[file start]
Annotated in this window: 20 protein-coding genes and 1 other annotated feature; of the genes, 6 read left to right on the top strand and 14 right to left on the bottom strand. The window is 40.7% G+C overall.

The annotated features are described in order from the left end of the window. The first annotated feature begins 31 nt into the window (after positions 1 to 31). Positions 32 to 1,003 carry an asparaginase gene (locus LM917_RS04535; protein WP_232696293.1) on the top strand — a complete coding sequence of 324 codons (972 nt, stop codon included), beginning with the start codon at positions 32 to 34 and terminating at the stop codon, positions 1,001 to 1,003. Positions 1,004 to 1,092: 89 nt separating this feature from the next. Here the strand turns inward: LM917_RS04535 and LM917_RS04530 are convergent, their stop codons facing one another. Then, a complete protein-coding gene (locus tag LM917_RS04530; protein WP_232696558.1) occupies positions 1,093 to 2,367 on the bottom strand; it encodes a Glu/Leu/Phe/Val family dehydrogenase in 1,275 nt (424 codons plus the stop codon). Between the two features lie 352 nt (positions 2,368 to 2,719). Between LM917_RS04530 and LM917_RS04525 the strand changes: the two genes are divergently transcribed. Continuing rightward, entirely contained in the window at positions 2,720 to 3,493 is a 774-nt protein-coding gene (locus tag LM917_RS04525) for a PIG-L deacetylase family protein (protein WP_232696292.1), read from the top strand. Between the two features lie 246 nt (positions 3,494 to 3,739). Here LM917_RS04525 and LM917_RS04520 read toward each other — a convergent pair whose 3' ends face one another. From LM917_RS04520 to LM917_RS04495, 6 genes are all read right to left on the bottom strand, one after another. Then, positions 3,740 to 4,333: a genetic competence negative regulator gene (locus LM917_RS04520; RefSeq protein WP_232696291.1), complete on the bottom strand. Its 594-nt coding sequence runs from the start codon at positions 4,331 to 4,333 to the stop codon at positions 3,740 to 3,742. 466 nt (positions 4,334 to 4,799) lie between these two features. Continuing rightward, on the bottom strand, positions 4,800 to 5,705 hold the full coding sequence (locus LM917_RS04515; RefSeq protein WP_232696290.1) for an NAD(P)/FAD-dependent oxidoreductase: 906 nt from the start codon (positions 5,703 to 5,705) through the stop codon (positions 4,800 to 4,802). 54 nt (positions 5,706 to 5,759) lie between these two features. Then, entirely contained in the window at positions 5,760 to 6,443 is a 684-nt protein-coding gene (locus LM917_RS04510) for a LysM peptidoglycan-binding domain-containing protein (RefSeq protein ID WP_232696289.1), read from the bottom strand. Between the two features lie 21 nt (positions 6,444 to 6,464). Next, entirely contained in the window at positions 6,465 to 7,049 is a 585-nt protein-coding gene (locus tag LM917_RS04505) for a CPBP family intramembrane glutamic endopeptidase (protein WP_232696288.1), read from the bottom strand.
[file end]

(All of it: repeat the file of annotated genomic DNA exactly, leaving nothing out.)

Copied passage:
Annotated in this window: 20 protein-coding genes and 1 other annotated feature; of the genes, 6 read left to right on the top strand and 14 right to left on the bottom strand. The window is 40.7% G+C overall.

The annotated features are described in order from the left end of the window. The first annotated feature begins 31 nt into the window (after positions 1 to 31). Positions 32 to 1,003 carry an asparaginase gene (locus LM917_RS04535; protein WP_232696293.1) on the top strand — a complete coding sequence of 324 codons (972 nt, stop codon included), beginning with the start codon at positions 32 to 34 and terminating at the stop codon, positions 1,001 to 1,003. Positions 1,004 to 1,092: 89 nt separating this feature from the next. Here the strand turns inward: LM917_RS04535 and LM917_RS04530 are convergent, their stop codons facing one another. Then, a complete protein-coding gene (locus tag LM917_RS04530; protein WP_232696558.1) occupies positions 1,093 to 2,367 on the bottom strand; it encodes a Glu/Leu/Phe/Val family dehydrogenase in 1,275 nt (424 codons plus the stop codon). Between the two features lie 352 nt (positions 2,368 to 2,719). Between LM917_RS04530 and LM917_RS04525 the strand changes: the two genes are divergently transcribed. Continuing rightward, entirely contained in the window at positions 2,720 to 3,493 is a 774-nt protein-coding gene (locus tag LM917_RS04525) for a PIG-L deacetylase family protein (protein WP_232696292.1), read from the top strand. Between the two features lie 246 nt (positions 3,494 to 3,739). Here LM917_RS04525 and LM917_RS04520 read toward each other — a convergent pair whose 3' ends face one another. From LM917_RS04520 to LM917_RS04495, 6 genes are all read right to left on the bottom strand, one after another. Then, positions 3,740 to 4,333: a genetic competence negative regulator gene (locus LM917_RS04520; RefSeq protein WP_232696291.1), complete on the bottom strand. Its 594-nt coding sequence runs from the start codon at positions 4,331 to 4,333 to the stop codon at positions 3,740 to 3,742. 466 nt (positions 4,334 to 4,799) lie between these two features. Continuing rightward, on the bottom strand, positions 4,800 to 5,705 hold the full coding sequence (locus LM917_RS04515; RefSeq protein WP_232696290.1) for an NAD(P)/FAD-dependent oxidoreductase: 906 nt from the start codon (positions 5,703 to 5,705) through the stop codon (positions 4,800 to 4,802). 54 nt (positions 5,706 to 5,759) lie between these two features. Then, entirely contained in the window at positions 5,760 to 6,443 is a 684-nt protein-coding gene (locus LM917_RS04510) for a LysM peptidoglycan-binding domain-containing protein (RefSeq protein ID WP_232696289.1), read from the bottom strand. Between the two features lie 21 nt (positions 6,444 to 6,464). Next, entirely contained in the window at positions 6,465 to 7,049 is a 585-nt protein-coding gene (locus tag LM917_RS04505) for a CPBP family intramembrane glutamic endopeptidase (protein WP_232696288.1), read from the bottom strand.